A DIALECTICAL DEVELOPMENT OF KIERKEGAARD'S STAGES OF EXISTENCE AND BUBER'S DIALOGICAL WAY OF LIFE (ZEN BUDDHISM)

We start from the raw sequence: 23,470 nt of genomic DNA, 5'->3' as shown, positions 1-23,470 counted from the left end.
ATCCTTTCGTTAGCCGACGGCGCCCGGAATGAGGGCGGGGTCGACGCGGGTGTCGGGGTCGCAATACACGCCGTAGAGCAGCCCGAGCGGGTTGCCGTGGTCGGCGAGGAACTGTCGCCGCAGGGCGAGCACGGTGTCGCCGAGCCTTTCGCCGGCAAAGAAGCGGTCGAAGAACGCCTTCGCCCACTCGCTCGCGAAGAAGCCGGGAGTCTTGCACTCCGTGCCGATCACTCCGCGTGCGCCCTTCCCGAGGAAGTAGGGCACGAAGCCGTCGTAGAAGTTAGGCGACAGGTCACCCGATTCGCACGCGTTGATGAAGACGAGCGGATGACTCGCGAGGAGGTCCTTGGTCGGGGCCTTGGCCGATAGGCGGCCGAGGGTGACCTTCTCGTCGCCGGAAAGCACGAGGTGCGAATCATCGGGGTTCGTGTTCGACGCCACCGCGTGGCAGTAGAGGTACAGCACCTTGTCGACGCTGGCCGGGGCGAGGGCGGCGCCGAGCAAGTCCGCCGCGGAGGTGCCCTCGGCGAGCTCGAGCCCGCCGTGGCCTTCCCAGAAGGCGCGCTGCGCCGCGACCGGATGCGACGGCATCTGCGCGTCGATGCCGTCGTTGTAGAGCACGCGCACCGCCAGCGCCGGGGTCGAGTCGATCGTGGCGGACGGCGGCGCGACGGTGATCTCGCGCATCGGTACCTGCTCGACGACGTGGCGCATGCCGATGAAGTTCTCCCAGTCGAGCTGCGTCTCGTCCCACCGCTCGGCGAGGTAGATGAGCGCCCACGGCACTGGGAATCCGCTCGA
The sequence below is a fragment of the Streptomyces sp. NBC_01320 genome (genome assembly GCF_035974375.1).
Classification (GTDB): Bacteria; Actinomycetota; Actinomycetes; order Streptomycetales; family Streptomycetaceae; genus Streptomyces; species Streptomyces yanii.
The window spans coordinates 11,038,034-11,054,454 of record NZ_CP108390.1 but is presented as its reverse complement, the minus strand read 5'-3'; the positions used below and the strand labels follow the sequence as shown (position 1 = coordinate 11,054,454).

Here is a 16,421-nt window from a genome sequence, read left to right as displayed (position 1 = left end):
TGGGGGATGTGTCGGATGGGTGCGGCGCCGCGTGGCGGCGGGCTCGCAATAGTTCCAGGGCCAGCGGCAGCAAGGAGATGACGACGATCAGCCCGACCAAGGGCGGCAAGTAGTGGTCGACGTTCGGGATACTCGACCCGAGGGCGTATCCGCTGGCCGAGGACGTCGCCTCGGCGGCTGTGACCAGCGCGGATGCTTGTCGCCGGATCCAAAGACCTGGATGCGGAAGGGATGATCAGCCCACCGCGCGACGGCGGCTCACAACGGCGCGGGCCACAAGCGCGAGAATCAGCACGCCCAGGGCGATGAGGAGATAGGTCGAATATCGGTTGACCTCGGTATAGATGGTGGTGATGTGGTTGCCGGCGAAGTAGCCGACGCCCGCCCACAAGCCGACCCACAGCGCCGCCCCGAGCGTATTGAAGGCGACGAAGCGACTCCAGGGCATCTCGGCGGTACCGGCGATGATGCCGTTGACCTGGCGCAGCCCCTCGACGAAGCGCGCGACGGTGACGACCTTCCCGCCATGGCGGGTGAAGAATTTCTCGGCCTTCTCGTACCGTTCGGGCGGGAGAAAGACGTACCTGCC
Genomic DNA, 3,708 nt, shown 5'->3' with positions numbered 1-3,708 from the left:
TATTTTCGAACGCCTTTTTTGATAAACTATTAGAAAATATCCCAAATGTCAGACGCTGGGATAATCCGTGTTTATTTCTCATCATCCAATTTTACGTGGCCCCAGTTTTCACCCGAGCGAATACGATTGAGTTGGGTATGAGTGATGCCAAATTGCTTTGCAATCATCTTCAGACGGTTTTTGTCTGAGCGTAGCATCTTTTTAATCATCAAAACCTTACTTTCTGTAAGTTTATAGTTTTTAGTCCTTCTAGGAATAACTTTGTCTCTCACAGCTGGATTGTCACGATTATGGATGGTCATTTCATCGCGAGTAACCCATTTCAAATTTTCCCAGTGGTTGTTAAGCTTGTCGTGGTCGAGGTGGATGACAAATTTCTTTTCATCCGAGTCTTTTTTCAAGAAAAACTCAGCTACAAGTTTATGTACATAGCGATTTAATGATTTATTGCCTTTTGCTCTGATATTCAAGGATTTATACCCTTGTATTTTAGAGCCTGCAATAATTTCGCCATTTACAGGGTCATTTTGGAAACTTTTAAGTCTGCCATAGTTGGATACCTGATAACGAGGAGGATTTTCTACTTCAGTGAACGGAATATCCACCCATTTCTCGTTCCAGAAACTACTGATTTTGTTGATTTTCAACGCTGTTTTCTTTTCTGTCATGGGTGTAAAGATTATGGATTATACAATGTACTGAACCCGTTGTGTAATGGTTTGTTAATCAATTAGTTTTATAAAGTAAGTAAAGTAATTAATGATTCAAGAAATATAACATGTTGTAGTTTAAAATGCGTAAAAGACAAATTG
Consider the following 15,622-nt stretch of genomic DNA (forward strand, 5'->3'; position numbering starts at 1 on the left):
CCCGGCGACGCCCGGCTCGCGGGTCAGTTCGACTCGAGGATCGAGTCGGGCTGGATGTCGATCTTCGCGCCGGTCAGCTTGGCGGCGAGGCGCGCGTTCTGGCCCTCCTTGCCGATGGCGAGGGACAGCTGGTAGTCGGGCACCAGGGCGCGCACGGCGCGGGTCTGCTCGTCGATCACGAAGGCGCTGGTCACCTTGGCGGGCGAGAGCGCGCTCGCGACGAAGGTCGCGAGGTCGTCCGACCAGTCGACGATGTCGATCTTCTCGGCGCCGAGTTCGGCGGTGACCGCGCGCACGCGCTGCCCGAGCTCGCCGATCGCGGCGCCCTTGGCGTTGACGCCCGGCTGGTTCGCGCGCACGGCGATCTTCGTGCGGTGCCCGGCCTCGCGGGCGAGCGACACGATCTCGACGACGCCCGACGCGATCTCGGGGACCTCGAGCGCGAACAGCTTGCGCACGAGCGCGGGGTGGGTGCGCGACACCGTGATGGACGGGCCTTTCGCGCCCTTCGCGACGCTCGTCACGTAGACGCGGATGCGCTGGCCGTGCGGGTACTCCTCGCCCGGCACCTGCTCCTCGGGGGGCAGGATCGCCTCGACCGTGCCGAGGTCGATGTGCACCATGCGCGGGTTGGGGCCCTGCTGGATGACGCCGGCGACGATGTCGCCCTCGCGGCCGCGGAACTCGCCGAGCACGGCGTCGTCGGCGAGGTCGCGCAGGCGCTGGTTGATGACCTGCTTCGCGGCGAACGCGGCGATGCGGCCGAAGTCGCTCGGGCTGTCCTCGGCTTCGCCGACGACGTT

Existence, according to Kierkegaard, consists of a series of processes in which we accept or reject various teloi. His stages of existence pertain to the different ways in which we can accept or reject teloi: we can do so according to aesthetic, ethical, or religious criteria. An explanation of these stages is first presented, and then they are illustrated with examples from Kierkegaard's work (Don Juan, the unhappiest man, the married man of Stages on Life's Way, Socrates, an outing in the Deer Park, and Abraham). It is then argued that Buber knows of another way of existing, that of saying 'Thou'. Instead of appropriating something as a means to some future telos, one can turn toward that thing simply for the sake of being related to it in the present, without ulterior motive. This allows for two additional ways of accepting teloi on the basis of religious criteria, which, together with saying 'Thou', constitute the dialogical way of life. In this way the exposition of Kierkegaard's thought provides a structure through which to appreciate the significance of Buber's.